How intra class events work :
 
Intra class events are the same as any event in VB. The "magic" part is how the compiler injects code to wire these up. Via declarative programming, the VB compiler will inject the code necessary to wire up the generated code and the human written code.  You can see this today in the Strongly Typed Datasets. In VB you can handle the CustomerRowChanging event inside the partial class for the CustomerTable. (note: today in C# you cannot)
 
Let's expand the example we had from above:
 
'generated code
Partial Class Customer
' add an event for the name changing.
' The ValidationEventHandler is just an example of the type of event we could use here
' It passes in old value, new value, property name, and a Cancel argument.
' the NewValue and OldValue are as type T, which in this case is String.
   Private Event NameChanging As ValidationEventHandler(Of String)
  
   Private m_Name As String
 
   Public Property Name() As String
      Get
         Return m_Name
      End Get
      Set(ByVal value As String)
          Dim evArgs as New ValidationEventArgs("Name", Me.m_Name, value, False)
          RaiseEvent NameChanging( Me, evArgs)
          If not evArgs.Cancel Then
             m_Name = evArgs.Value
          End If
       End Set
   End Property

End Class
 
' human written code
Partial Class Customer
 
  
   Public Sub Me_NameChanging(sender As Object, ev As ValidationEventArgs) Handles Me.NameChanging
       'TODO validate the values via the ev parameter's NewValue and OldValue properties
       '         and set ev.Cancel = True to cancel the property set.
   End sub
    
End Class

 
The above example is a simplified use of  events to validate the setting of the Name property. How this actually works is the VB compiler recognizes the Handles declarative syntax and wires the event handler into the object constructors  If you wanted to try to achieve the same in C# you could manually wire up the event handlers in your own constructor, however that approach requires that the generated code does not have any constructors, which is why you can't really do this in c# with strongly typed datasets as the generated code there does provide constructors and needs to.  With VB however, because the declarative syntax tells the compiler to do this wiring, the compiler gets to act as the glue between the generated code and your custom code.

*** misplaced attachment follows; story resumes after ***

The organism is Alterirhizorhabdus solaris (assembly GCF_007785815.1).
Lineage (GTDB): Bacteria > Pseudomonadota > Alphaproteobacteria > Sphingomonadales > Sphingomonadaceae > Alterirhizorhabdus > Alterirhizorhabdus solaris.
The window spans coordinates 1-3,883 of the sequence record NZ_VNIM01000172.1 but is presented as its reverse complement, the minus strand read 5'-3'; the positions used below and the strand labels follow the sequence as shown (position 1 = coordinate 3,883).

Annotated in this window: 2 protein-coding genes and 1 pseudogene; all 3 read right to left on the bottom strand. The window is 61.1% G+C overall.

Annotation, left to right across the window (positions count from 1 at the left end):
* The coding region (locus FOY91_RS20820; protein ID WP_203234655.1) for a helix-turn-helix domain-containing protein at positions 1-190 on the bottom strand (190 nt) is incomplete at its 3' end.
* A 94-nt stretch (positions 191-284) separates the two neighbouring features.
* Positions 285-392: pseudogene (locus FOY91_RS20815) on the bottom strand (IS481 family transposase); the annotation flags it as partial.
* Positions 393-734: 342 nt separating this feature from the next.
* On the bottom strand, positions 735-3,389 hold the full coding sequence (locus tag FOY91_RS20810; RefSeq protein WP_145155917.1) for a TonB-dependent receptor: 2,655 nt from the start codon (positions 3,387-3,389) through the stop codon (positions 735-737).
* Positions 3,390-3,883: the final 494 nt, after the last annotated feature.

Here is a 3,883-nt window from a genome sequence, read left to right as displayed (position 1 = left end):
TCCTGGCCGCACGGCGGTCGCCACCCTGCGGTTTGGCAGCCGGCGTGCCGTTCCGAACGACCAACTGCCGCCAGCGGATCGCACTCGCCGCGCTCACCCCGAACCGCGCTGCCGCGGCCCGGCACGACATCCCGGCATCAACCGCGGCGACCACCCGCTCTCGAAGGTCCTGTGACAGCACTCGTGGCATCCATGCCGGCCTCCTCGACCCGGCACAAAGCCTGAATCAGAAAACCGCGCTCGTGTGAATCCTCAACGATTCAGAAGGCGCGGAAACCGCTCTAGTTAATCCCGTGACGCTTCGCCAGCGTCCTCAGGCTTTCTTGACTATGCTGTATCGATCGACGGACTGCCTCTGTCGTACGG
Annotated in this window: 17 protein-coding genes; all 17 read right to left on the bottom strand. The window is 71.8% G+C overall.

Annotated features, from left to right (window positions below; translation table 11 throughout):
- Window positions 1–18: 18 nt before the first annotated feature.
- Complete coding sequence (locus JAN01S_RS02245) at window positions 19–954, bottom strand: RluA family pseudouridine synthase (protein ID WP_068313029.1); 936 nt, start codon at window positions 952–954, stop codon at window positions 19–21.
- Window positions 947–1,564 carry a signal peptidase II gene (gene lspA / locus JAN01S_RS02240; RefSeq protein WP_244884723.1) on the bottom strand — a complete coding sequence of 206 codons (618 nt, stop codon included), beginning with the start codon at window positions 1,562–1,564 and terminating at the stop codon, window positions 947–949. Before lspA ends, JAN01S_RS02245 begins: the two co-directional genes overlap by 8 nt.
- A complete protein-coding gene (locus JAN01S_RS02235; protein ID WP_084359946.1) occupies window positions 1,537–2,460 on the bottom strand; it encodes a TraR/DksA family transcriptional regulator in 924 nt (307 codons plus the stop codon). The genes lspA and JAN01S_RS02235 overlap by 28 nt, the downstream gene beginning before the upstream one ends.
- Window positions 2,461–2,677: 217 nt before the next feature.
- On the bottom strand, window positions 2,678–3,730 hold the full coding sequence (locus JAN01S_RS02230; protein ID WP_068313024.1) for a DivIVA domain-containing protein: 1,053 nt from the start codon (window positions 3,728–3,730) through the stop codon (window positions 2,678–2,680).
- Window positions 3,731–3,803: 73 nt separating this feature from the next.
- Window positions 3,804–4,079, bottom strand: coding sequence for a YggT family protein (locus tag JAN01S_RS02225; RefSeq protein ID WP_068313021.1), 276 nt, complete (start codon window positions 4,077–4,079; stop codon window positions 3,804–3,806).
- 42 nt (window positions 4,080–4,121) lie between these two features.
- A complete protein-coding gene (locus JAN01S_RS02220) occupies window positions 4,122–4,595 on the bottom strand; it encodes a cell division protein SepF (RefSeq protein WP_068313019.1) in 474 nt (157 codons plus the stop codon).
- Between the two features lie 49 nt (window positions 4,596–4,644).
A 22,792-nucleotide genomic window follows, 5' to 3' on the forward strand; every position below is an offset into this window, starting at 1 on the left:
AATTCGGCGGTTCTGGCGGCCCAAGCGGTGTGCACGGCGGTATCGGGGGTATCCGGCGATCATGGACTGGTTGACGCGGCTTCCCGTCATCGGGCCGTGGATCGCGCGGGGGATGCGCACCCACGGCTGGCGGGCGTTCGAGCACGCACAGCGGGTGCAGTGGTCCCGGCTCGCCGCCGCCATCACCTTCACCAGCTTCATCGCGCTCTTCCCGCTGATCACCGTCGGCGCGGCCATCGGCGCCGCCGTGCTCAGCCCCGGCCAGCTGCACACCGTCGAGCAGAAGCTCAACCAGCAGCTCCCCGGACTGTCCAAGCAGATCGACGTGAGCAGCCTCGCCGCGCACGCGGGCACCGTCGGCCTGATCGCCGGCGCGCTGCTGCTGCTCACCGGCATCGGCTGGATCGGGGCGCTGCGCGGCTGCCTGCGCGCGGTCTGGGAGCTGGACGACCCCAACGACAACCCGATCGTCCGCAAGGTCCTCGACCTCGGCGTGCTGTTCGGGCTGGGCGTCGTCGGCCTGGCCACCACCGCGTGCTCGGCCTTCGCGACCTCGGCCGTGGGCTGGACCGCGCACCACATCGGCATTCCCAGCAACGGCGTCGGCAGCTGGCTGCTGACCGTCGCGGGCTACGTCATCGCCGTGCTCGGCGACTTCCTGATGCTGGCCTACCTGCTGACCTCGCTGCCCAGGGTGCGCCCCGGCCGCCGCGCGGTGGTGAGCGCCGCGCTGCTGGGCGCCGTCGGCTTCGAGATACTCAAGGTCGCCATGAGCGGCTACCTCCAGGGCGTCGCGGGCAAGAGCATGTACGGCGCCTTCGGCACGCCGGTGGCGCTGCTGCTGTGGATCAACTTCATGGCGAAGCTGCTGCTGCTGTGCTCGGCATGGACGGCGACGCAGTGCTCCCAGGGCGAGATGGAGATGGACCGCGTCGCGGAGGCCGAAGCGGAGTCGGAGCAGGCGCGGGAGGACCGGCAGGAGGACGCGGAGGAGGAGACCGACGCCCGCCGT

The cost
 
The old saying there's no such thing as a free lunch tends to hold true here. the cost however is very minimal.  You may for example want the NameChanging event to be public in your object model, so really there is not overhead.  In other cases, the cost basically is an IntPtr slot for each declared Event, although you can minimize that via collection for all the events. should you actually choose to wire up the event then that IntPtr will point to a multicast delegate which will store a function pointer and a pointer to self. The invocation is also minimal overhead, as it is basically calling delegates in a list. So memory or preformance issues are pretty insignificant, and can actually be favorable compared to inheritance or method stub approaches.